United States District Court, N.D. California, San Francisco Division
August 5, 2014
REABERT C. GILCHRIST, Plaintiff,
MATTHEW CATE, et al. Defendants.
ORDER GRANTING DEFENDANTS' MOTIONS FOR SUMMARY JUDGMENT
RICHARD SEEBORG, District Judge.
Plaintiff is a state prisoner proceeding pro se in this civil rights action brought under 42 U.S.C. § 1983, in which he alleges that defendants, employees of San Quentin State Prison, were deliberately indifferent to his medical needs in violation of his Eighth Amendment rights. The remaining defendants (Aiello and Zeltmann) move for summary judgment. For the reasons stated herein, defendants' motions for summary judgment are GRANTED as to all claims against all defendants.
The following facts are undisputed. On the evening of October 18, 2010 plaintiff reported to work at his evening (PM) cook position in San Quentin's H-Unit kitchen. (Aiello's Mot. to Dismiss & Mot. for Summ. J. ("Aiello MSJ") at 7.) Prior to the start of that day's PM meal program, plaintiff came to Officer Aiello, the officer assigned to supervise inmates employed in the H-Unit kitchen, requesting a job reassignment after he reported experiencing pain and numbness in his thigh. ( Id.; Compl. at 10-11.) Because plaintiff did not present Aiello with a medical clearance from his physician excusing him from his PM Cook duties, Aiello declined plaintiff's request for reassignment to a tray scullery position. (Aiello MSJ at 7.) As a result, plaintiff reported for his normal work assignment that day and continued to work throughout the evening. ( Id. )
During his shift, plaintiff informed Officer Zeltmann, the correctional supervising cook assigned to the H-Unit kitchen, that he was unhappy with his job assignment and was contemplating calling a "Man Down" after that evening's meal service. (Zeltmann's Mot. to Dismiss & Mot. for Summ. J. ("Zeltmann MSJ") at 7.) During this conversation, Zeltmann did not observe that plaintiff exhibited any injuries that would have precluded him from carrying out his PM Cook duties; Zeltmann believed that plaintiff was simply unhappy with his job assignment and was not in need of any medical assistance. ( Id. at 7-8.) After the meal service was completed, defendants observed plaintiff walk to a wall, sit down and call "Man Down." (Aiello MSJ at 7; Zeltmann MSJ at 8.) After investigating the situation, Aiello issued plaintiff a Rules Violation Report for his refusal to work without a valid excuse to do so. ( Id. )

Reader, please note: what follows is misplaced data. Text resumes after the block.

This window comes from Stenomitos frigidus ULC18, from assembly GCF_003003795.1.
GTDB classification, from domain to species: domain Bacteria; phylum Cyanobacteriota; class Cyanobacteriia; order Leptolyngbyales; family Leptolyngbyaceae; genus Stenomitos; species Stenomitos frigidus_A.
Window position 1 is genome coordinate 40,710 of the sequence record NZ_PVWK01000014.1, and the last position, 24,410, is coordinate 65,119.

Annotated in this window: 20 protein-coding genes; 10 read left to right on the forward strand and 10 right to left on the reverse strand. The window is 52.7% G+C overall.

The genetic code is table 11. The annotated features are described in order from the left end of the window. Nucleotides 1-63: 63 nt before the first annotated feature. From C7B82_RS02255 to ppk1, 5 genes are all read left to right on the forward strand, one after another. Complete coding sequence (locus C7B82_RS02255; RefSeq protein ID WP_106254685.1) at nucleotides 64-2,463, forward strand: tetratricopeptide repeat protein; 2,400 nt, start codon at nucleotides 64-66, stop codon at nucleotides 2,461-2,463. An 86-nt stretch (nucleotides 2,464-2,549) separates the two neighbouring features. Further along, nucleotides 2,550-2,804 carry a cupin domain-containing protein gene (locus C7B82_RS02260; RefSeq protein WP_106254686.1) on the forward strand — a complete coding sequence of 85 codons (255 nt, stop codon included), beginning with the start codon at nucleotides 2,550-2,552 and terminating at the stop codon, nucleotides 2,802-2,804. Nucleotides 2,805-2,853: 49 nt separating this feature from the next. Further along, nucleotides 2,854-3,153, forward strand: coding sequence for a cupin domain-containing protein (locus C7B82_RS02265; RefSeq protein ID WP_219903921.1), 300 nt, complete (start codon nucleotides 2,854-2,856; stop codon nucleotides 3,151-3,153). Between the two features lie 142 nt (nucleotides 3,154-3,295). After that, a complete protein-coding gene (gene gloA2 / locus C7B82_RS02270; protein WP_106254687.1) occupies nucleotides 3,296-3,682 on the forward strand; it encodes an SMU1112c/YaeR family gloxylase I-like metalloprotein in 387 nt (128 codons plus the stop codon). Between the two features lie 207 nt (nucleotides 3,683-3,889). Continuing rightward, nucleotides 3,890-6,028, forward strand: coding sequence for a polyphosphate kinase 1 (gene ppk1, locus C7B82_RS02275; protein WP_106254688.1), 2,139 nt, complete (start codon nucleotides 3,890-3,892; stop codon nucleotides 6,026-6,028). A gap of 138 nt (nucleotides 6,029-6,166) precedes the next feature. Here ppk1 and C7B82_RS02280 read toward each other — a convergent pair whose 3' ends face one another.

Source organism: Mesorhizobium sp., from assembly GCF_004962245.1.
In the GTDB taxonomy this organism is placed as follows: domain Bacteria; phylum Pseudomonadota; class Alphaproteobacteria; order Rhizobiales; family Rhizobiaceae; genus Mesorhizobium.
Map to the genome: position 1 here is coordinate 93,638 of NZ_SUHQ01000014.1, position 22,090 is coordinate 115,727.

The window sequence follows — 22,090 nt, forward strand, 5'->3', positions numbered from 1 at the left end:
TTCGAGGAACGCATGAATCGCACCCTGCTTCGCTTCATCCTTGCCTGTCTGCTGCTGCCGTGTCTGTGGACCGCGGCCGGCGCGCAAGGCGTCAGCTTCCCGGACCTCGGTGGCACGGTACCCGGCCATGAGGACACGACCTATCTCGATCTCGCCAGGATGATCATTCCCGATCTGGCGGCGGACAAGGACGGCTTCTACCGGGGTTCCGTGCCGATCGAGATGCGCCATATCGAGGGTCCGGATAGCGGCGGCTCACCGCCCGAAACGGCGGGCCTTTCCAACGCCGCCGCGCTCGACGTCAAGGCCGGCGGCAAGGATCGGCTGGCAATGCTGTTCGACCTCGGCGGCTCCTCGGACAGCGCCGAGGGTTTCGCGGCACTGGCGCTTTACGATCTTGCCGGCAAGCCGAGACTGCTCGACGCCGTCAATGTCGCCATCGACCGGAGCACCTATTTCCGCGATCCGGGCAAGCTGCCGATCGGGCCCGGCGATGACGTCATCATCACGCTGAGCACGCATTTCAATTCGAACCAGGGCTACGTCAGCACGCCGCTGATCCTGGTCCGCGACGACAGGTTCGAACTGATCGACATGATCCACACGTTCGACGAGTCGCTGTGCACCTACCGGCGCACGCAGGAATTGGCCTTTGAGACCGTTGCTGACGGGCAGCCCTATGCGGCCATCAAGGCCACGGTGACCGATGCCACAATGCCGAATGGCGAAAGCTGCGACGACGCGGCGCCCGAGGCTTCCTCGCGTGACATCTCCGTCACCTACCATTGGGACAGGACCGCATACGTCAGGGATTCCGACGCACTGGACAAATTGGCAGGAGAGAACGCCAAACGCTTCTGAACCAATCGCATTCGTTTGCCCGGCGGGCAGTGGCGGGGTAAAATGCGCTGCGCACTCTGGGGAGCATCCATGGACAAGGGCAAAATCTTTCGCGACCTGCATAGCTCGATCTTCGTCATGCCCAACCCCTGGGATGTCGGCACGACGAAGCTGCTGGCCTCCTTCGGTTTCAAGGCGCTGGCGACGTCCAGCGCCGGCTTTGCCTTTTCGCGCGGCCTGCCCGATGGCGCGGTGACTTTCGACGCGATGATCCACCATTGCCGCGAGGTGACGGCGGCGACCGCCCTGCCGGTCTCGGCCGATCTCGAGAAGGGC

Plaintiff disputes several substantive factual assertions made by Aiello and Zeltmann. Plaintiff disputes Aiello and Zeltmann's claim that they were not aware of plaintiff's medical condition prior to or on the date of the incident. (Pl.'s Opp. to Aiello MSJ at 3-4.) He also asserts that he never requested that Aiello reassign him from his PM Cook position to the tray scullery position. ( Id. at 5.)
I. Standard of Review
Summary judgment is proper where the pleadings, discovery and affidavits demonstrate that there is "no genuine dispute as to any material fact and the movant is entitled to judgment as a matter of law." Fed.R.Civ.P. 56(a). Material facts are those which may affect the outcome of the case. Anderson v. Liberty Lobby, Inc., 477 U.S. 242, 248 (1986). A dispute as to a material fact is genuine if there is sufficient evidence for a reasonable jury to return a verdict for the nonmoving party. Id. The party moving for summary judgment bears the initial burden of identifying those portions of the pleadings, discovery and affidavits which demonstrate the absence of a genuine issue of material fact . Celotex Corp. v. Catrett, 477 U.S. 317, 323 (1986). Where the moving party will have the burden of proof on an issue at trial, it must affirmatively demonstrate that no reasonable trier of fact could find other than for the moving party. On an issue for which the opposing party by contrast will have the burden of proof at trial the moving party need only point out "that there is an absence of evidence to support the nonmoving party's case." Id. at 325.